2. Liked reading this! I am in a similar boat. Glad I'm not alone.

  3. so true - unfortunately
    try and explain being an ATR to ANYONE that is not with the DOE
    and they look at you as if you have 5 heads
    keep the paychecks coming - i will never take a buyout and I will never take a permanent position with an incompetent principal
    only 10 more years to go

  4. @David Hedges and Anon 12:58 - thanks for the compliment. I agree that ATRs need representation. In my experience, CLs at schools don't really have to worry about ATRs since they are gone quickly, which isn't much of an incentive for them to work on our behalf. And yes, being able to make inferences based on evidence is a high level literacy skill, and modeling for students is very important! Isn't that somewhere in the Common Crap, er, CORE standards? ;)

    Anon 4:22 - I WISH I only had 10 years left. I left teaching for a few years to do something else, so I have 16 years left. I may bail at 55 and wait, though, if I can find something else.

    I am just glad that my oldest child is now old enough to stay home with the younger two for a half hour or so in the early morning in case my (night-shift working) husband gets hung up due to weather or other circumstances. Also, this school is in a district closer to home, so the travel hardship is less of an issue than it was when I wrote my pieces on weekly assignments. However, this situation really is hellish for people in the HS districts, single parents, or anyone with young children without VERY flexible childcare.

  5. Great article and an even better job of taking people through the mind of someone who has been an ATR. I myself am an ATR and have been one for my 3rd school year now. Also, this article is cognizant for me because the thoughts have been which is better:
    -to be an ATR or to take a position with a vindictive principal who will excess you in a year or two any way.

    Now, I am glad I am not a HS teacher b/c they got royally screwed with the HS districts. JHS and elementary teachers stay in one district or one neighborhood which make things easier. HS teachers go from borough to borough which is wrong!

    Last year feels like it did not even happen. But, the bright side was if you got a real awful school with unruly students and a jerk of a principal, you were gone by Friday.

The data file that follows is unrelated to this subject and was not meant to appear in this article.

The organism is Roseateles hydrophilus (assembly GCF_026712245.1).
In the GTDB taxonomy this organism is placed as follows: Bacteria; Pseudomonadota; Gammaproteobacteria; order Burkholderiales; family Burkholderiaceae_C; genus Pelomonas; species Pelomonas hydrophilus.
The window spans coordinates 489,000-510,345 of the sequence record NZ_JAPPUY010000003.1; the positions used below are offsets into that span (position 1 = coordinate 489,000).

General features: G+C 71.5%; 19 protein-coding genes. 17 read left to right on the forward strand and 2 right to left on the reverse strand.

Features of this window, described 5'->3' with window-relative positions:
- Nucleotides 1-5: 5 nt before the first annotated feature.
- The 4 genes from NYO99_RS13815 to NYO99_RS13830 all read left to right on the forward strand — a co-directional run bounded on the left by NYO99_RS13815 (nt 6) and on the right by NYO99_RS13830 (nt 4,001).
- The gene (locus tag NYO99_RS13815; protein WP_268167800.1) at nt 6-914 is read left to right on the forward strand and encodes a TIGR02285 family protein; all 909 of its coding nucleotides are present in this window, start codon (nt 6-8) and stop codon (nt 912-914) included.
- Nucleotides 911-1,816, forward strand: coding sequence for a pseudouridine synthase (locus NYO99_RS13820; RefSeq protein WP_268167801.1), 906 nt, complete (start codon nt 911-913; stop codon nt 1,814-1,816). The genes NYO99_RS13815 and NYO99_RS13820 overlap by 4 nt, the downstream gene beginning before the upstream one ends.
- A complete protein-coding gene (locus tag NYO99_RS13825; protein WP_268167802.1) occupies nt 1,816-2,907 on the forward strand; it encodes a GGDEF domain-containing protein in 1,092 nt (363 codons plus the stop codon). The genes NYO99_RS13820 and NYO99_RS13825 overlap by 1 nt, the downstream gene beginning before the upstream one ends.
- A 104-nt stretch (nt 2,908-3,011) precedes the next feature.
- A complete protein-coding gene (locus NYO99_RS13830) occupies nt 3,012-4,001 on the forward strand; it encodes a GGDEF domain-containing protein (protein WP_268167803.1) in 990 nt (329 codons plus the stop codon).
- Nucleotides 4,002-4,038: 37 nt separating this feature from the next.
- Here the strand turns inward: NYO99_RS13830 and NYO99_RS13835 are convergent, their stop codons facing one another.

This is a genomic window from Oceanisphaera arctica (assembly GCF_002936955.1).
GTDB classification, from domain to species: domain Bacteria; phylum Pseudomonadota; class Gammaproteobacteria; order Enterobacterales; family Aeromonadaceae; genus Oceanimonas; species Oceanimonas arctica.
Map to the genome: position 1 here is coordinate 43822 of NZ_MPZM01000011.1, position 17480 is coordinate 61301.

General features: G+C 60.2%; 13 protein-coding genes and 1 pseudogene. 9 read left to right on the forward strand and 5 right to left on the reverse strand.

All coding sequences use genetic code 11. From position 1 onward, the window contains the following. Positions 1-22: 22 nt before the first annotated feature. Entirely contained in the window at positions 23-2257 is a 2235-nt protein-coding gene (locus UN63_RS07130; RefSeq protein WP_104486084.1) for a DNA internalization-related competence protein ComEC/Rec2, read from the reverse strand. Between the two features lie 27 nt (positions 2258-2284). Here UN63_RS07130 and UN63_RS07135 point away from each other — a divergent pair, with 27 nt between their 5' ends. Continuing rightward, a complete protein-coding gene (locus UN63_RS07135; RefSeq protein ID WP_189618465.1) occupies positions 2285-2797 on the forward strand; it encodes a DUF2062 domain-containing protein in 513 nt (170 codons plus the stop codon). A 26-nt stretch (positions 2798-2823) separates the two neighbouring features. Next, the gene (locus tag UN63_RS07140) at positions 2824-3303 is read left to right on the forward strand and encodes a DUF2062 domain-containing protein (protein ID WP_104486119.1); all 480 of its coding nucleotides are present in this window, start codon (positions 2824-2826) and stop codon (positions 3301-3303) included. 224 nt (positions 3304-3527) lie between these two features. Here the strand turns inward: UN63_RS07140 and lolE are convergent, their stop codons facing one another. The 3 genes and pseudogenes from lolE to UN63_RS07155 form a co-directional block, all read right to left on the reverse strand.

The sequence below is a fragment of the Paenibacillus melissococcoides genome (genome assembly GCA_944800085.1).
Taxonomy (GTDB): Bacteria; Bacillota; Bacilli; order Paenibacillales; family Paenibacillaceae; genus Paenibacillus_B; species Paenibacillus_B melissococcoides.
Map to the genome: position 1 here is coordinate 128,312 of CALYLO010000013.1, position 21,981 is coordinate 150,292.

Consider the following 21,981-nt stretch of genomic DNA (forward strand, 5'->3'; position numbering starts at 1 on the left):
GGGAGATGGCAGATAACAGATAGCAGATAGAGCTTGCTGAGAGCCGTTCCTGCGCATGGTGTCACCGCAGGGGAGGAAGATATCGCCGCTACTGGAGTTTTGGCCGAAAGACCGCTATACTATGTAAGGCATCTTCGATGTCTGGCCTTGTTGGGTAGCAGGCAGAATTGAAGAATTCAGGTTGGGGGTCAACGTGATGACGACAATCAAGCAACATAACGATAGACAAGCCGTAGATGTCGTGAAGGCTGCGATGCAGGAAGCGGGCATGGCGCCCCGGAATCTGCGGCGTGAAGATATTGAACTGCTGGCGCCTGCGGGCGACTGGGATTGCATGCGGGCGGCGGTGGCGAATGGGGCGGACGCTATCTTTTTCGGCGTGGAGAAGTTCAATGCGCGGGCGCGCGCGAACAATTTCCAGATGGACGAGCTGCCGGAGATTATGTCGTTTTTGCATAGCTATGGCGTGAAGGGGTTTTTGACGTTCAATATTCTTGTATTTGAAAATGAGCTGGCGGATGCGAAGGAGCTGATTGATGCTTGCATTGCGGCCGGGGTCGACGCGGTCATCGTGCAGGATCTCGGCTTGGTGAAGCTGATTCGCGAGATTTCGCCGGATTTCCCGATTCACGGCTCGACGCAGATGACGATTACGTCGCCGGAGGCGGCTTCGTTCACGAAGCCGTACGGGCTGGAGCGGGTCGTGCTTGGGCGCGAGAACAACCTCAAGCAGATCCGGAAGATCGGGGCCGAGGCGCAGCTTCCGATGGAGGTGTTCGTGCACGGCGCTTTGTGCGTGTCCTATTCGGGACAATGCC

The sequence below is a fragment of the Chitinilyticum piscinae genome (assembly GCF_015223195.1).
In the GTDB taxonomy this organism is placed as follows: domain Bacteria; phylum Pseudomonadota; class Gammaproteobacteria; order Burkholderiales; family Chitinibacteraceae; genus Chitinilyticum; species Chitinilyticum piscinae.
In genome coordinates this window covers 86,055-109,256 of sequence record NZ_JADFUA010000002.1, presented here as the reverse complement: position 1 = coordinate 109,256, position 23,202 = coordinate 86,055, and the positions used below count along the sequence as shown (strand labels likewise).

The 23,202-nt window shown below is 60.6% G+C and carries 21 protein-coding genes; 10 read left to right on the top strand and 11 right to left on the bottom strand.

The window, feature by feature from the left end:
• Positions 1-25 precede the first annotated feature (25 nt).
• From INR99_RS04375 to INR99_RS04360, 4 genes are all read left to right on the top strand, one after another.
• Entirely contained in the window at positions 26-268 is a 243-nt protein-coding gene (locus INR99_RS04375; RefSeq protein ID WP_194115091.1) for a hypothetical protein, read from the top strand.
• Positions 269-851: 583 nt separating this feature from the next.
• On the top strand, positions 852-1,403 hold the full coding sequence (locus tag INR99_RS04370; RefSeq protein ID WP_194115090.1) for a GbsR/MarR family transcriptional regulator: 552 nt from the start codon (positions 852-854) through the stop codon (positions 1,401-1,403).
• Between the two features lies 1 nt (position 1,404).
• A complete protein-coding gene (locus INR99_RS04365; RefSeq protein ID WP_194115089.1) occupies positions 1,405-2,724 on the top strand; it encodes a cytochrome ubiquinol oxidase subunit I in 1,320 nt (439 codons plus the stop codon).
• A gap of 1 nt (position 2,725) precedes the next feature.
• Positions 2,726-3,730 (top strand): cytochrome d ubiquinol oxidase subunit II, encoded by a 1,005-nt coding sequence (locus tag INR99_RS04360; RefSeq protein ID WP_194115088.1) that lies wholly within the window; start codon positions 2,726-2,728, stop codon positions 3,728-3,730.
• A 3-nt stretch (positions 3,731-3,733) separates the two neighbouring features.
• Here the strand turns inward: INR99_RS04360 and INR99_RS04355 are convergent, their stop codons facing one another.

I do miss teaching in a supportive environment, but since those days are done, this is next best bet.

  6. Great to read your post. This will be my first year in the ATR and I am interested in your take. Thanks for displaying a different attitude regarding this situation. I'm just trying to make it into a joke but really,as a 2nd career teacher, I took the effort to learn how to teach and now all I will need to learn is where to park and how close is the nearest bodega.

    1. Also wheres the restroom

  7. Going into my 2nd year as an ATR, School I was excessed from has asked me back, since everyone there is transferring out, HELLOOOOO!! I don't think sooooo.
    I always said that I would rather be an ATR than go back there. My excessing was done as spite, since I was to be the new UFT rep but it all fell on deaf ears: Union did not believe it, newspapers would not listen. If you are an ATR do yourself a favor and don't stress. There are days that you will just want to quit, feeling it now, but in the long run, keep those checks rolling, that is the only way to beat them.

  8. Commenters have called out as bogus the city's claim that there are only a little more than 800 ATRs.

    Too bad Gotham Schools uncritically takes the word of principals, without out digging for the truth that there are 800 tried and true and ready ATRs. GS doesn't report that the principals are biased and will only consider newbies like the Teach for America teacher trainees.

    Comments on Gotham Schools' "City lifts some restrictions on schools still in need of teachers"
    by Rachel Cromidas, at 12:50 pm

  9. What happened? One thing I will say is that THE KIDS NEED YOU. It sounds like you were managing in chaos, which is sometimes all we can do. But, if you are back in the travelling band with the rest of us, I understand. I wish you well.